Businesses have already begun to abandon the uninspiring idea of filling offices with cubicles, but in the future will we see workers abandon the idea of a physical space altogether?
In February 2016 a report came to light that from the British Council for Offices (BCO) that by 2020 nearly 50% of people will be freelance or sole traders. Therefore, it’s not surprising to learn that businesses are starting to look at how their future workforce might operate, and are considering alternative ideas to having their staff in one physical place.
With prices averaging £56.06* per square foot in some parts of London, many companies report that the cost of office space is a major consideration as to where they locate their offices with some opting to relocate their offices further out of town, resulting with huge savings.
Simon Carter, Head of Corporate Property at National Grid knows this all too well. His report at BCO’s Intelligent Space highlighted the case for making better use of each square foot taken. Phase 1 of his report** shows operational costs reduced £8-10M per annum. Whilst this was partly achieved by reducing employee’s workspace down from 11 to 8 sqm, the results a year later showed an impressive increase in overall business productivity of 8% across all x4 buildings that were redeveloped. Staff and visitor feedback also highlighted an increasing brand visibility and story of National Grid.
The size of your office space is one of the first things to consider when relocating your business or renewing the office lease. The right office size environment not only helps your employees stay productive and efficient, but will help support business growth in the future.
The first step to working out how much space you need is working out how your employees will use the space. Before you get bogged down in details, it’s important to consider your overall business objectives and the purpose of your workplace relocation or redesign. Understanding what you’re looking to achieve will help you determine how much space you’ll need to achieve it.
Before starting a redesign project, its worth having a think about the following;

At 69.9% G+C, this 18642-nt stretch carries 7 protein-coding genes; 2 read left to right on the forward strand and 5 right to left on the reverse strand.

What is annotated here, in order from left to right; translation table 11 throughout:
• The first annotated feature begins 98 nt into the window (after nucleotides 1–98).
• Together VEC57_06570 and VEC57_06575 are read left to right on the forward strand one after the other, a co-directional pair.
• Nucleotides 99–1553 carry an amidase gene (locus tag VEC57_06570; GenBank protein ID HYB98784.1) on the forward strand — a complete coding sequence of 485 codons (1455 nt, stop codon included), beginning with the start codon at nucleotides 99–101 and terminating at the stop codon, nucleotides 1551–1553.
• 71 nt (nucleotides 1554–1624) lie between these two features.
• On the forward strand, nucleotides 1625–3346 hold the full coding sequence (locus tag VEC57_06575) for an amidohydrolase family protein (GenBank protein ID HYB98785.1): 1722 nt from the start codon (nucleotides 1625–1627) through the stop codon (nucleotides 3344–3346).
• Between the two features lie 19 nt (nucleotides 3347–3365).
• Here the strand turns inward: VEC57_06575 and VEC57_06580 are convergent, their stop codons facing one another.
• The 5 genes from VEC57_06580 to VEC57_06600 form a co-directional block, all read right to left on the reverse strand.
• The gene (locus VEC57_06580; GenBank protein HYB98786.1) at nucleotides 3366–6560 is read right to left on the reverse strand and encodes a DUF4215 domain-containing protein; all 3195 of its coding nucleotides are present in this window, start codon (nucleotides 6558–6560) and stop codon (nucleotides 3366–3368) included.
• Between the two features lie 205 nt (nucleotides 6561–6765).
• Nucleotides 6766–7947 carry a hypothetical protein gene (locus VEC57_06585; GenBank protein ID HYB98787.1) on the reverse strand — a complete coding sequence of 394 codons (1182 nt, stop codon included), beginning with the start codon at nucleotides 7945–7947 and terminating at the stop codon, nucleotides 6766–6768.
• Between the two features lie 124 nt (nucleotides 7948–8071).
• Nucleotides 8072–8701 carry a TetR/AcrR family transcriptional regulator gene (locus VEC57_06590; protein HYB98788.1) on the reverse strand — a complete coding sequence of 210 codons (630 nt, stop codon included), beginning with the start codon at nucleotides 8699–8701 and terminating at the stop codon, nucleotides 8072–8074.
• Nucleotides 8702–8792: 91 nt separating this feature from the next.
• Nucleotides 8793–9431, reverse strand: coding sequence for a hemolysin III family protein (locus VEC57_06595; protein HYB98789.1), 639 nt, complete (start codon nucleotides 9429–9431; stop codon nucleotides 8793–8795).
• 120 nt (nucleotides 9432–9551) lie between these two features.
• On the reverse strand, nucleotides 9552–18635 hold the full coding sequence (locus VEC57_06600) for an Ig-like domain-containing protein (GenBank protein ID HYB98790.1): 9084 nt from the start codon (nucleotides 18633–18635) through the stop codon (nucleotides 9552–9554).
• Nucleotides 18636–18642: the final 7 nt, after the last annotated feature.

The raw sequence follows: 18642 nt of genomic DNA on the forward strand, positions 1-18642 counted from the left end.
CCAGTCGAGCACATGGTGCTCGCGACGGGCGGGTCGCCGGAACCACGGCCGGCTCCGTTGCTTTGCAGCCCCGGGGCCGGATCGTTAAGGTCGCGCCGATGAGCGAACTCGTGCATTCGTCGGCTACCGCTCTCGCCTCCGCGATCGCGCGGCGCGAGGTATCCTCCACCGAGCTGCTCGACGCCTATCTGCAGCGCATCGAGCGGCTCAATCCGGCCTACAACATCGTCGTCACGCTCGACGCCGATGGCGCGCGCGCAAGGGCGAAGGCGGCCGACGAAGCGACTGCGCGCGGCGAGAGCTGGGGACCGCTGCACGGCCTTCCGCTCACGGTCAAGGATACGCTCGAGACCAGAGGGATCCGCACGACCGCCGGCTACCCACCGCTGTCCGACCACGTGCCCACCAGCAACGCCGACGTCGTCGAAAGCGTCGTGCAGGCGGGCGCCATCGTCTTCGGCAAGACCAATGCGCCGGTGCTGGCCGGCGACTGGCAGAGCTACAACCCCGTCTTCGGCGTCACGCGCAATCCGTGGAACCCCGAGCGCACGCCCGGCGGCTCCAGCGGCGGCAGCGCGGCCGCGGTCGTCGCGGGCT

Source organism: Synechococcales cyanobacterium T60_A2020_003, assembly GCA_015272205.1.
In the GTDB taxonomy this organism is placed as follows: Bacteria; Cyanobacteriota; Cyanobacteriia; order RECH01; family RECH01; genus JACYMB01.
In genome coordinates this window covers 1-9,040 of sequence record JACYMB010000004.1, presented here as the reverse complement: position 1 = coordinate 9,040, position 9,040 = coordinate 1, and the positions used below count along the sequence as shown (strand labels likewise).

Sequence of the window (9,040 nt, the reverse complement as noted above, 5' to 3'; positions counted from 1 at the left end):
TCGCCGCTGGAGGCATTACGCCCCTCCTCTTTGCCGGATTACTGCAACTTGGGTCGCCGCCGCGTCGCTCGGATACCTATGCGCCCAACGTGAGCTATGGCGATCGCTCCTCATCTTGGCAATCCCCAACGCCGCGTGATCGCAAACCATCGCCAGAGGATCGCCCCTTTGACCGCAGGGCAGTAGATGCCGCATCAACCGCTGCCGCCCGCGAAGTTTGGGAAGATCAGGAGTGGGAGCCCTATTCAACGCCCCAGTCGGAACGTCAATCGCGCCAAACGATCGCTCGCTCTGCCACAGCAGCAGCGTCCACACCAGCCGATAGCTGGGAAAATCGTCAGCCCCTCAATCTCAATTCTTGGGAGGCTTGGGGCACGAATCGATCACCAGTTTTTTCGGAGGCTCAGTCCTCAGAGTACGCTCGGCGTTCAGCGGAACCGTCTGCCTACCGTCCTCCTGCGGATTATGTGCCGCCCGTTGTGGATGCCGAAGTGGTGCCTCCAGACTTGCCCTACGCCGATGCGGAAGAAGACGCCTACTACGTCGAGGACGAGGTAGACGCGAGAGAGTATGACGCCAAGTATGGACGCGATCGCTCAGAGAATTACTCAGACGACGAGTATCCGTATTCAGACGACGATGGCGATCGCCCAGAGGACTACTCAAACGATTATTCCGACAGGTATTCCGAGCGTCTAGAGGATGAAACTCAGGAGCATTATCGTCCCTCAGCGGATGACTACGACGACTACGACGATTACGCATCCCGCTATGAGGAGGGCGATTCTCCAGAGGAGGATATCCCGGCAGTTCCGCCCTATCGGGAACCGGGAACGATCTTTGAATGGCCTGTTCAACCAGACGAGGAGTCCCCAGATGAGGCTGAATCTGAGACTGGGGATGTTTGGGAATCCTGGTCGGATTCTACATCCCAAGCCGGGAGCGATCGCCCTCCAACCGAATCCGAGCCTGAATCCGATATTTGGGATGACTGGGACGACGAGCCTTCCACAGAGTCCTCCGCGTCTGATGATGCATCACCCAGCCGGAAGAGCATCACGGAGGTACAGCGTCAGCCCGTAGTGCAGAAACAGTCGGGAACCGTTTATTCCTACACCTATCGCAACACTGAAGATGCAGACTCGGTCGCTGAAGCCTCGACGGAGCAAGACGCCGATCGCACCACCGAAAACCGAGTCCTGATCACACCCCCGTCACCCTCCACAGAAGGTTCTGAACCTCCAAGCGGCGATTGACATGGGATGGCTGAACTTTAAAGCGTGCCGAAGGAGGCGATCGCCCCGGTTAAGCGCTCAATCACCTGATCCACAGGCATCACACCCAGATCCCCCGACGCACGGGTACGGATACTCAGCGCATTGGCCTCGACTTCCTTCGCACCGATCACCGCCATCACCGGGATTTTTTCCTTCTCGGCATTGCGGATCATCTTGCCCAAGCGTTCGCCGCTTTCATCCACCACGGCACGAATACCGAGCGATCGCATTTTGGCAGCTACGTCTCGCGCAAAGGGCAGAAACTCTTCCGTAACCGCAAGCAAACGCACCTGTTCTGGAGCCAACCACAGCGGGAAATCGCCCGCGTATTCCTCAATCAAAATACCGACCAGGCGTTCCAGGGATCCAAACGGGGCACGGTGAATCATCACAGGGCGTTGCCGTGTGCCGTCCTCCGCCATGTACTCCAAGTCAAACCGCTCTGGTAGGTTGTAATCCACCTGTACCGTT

- What type of tasks do your employees perform and how much time do they spend at their desks each day?
- Will you use activity-based working, open-plan workstations, cubicles or private offices?
- How much storage space does the business require?
- Are you hoping to improve staff productivity?
- Are you looking to reduce building management costs?
- How does this enhance collaboration between teams?
- How many meetings take place in your company?
- How large the meetings are and what technology is required to maximise their efficiency?
The UK requires a minimum of 6 sqm per person for office workers. However many companies may prefer keeping to traditional space requirements at around 12-14 sqm. Note these figures are based on total floor area and don’t include other spaces such as kitchens, bathrooms, corridors, meeting rooms, mail rooms, communications or utility rooms. They’re just general estimations, so it’s best to talk to Woodhouse about how much space would best suit your business.
PLANNING FOR THE FUTURE
As well as thinking about how much space you need now, it’s important to consider the future needs of your business. Many commercial leases run between five to ten years, so it’s important to ensure the business has enough room for additional employees. You’ll also need to consider how much office space you’ll need if you merge with another company, downsize or undergo a restructure where teams will grow or change in size.
The amount of space you need for technology is also likely to change in the future, particularly if the amount of space you need for technology is also likely to change in the future, particularly if you’re thinking about moving your business into the cloud, or relocating your data centre offsite. By considering how your business will look in three, five or ten years’ time, you can choose an office space that is flexible enough to grow and change as your business does.
*Data from Egi.co.uk between 4th Jan to 31st Mar 2016 **Phase 1 (2011 -2013). Photography & images copyright of National Grid.